Since he didn't want to stand and gawk at her profile, still visible beneath the veil, he made his way to the other end of the nave, perusing the stained glass windows depicting various stories and people of the Christian faith. He focused on the one where John the Baptist baptized his cousin Jesus and the Holy Spirit came down in the form of a dove. He'd always loved the brilliant colors of the windows and had often slipped into the nave as a boy, hiding in a corner to stare at the depictions and their bright reds and blues, greens and yellows.
The beautiful girl finally stood and was joined by a man. Was he her husband? Holy saints, let him be her father.
As they made their way toward the door, he tried not to stare. She passed by him and out the cathedral door without ever looking his way.
Perhaps he would see her at the Midsummer festival in a few hours.
Jorgen went to visit his friend Paulin, who had broken his leg and was not able to go to the Midsummer festival. Afterward, Jorgen joined with the crowds who were flowing toward the sound of the Minnesingers in the town center. Young maidens skipped along in their flowing dresses, carrying bouquets of flowering herbs and wearing woven crowns of white wildflowers.
There would be a bonfire in the Marktplatz and dancing, and unmarried maidens would be alert to find their future husbands. Now that he was nearing five and twenty years, even his mother had approved of him coming to the Midsummer celebration.
Winking, she had said, "Perhaps if you dance with some pretty maidens, one of them will dream of you tonight."
He kissed her wrinkled cheek. "You should pray that whoever dreams of me tonight will be a good daughter to you."
"I will and do not doubt it." Her tone was gentler now. "She will be a good girl indeed to deserve you."
He touched her cheek and looked into her faded blue eyes. "Thank you, Mama."
Now he looked around and wondered which of the maidens, if any, his mother was praying for. Already he had seen a pretty red-haired maiden glancing back at him, and a raven-haired girl of perhaps sixteen smiling and waving at him.
As he drew nearer the center, moving slowly because of the dense crowd, the smell of fresh bread made him take a deep breath.
A baker stood outside his shop holding a tray of bread rolls. A small boy, perhaps six years old and dressed in rags, stood at the corner of the shop, his head peeking around from the alley where an even smaller girl stood behind him.
He caught his breath. It was little Helena.
No, Helena had been dead for more than fifteen years. The sight of her bloody body, lying in the street where the horse had trampled her, flashed through his mind like lightning. Her bright eyes stared up, and her mouth moved wordlessly as she fought to draw breath into her crushed chest. He could still feel her body growing cold in his arms while heartless, frowning faces stared down at him, and a man shouted at him to get out of the street.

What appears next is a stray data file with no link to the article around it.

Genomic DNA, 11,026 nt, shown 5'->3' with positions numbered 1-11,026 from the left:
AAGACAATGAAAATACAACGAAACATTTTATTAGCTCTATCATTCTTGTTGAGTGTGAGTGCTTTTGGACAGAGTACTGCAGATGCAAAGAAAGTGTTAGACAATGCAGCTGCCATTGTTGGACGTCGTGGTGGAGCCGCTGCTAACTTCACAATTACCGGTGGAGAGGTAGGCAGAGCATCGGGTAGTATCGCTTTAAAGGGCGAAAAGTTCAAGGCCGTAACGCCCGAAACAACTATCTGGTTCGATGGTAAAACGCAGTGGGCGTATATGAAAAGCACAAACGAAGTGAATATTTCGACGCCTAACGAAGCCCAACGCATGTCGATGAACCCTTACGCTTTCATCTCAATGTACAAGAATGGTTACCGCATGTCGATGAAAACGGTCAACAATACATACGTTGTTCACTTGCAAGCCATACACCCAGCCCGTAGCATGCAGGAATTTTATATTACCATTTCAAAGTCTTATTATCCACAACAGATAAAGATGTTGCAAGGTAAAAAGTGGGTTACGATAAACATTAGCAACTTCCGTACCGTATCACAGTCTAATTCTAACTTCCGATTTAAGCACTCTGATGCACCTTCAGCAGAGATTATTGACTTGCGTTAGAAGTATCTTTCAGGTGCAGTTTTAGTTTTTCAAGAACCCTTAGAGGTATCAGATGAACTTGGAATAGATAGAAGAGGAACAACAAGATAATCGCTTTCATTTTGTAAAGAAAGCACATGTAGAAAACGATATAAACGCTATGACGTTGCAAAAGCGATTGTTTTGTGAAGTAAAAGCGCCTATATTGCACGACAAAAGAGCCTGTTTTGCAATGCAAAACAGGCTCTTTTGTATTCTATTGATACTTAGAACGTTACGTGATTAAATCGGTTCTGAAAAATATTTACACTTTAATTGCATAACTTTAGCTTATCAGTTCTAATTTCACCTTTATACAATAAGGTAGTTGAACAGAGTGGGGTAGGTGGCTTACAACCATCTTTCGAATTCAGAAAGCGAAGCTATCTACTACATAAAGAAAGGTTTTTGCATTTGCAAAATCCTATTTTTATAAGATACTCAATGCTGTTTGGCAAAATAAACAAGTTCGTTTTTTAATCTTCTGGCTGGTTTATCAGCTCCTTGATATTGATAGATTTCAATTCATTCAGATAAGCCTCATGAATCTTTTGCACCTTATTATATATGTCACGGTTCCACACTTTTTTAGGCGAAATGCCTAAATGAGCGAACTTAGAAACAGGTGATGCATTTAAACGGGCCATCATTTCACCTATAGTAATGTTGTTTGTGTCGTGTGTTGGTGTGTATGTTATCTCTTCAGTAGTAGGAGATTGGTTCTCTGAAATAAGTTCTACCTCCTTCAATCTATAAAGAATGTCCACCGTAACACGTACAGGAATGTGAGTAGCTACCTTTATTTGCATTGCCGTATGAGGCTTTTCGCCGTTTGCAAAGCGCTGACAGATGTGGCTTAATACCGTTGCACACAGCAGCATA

The tiny girl who now stood in the narrow side street was not looking back at Jorgen. Instead, she was looking anxiously at the little boy peering at the baker and his bread. The look of desperation in the boy's face seemed familiar. Jorgen watched, knowing what the boy was about to do, but also knowing he would not be able to get through the people in time to stop him.
The boy darted around the corner and ran toward the baker, staying close to the wall of the shop. While the baker was handing two rolls to a woman who placed a coin on the baker's tray, the boy ran by and snatched a roll.
Perhaps he had not seen the woman on the other side of the baker, but she had seen him. She grabbed the back of the boy's neck with one hand and his arm with the other. "Thief!" she cried.
The boy dropped the bread and threw all his weight in the opposite direction, but the woman was too strong for him. Her grip held firm. The boy yelped.
From his view of the side street, Jorgen saw the girl child cover her face with her hands and her shoulders start to shake. Even though she couldn't see the boy from where she stood, she undoubtedly heard his pleading for the woman to let him go.
"A few hours in the pillory will do you good, you little knave." The woman gave his ear a twist. Though his face twitched in pain, he did not cry out.
Jorgen broke away from the crowd and stepped in front of the woman and her captive.
"Frau, pardon me," Jorgen said, causing the woman to look up at him. "The child left home without his money. Will you accept this to pay for the bread he dropped on the ground?" He held out two coins to her, enough to pay for four of the baker's rolls.
The dark cloudiness of her expression changed as she looked at his money and then back at his face.
"I'm sure the child is sorry." He placed his hand on the boy's shoulder and stepped even closer.
"I suppose ... but if he learns to steal now," she muttered, "he'll be a thief all his life ... naught but a thief." She accepted the money, took three more rolls off her husband's tray, and handed the bread to Jorgen.
"I thank you." He nodded to her and nudged the boy as they backed away from her.
When they were a few steps away, with the boy staring up at the bread in Jorgen's hand, he pulled the boy aside and squatted so he could look the child in the eye. "Here is the bread, but do not steal. Next time you might be punished."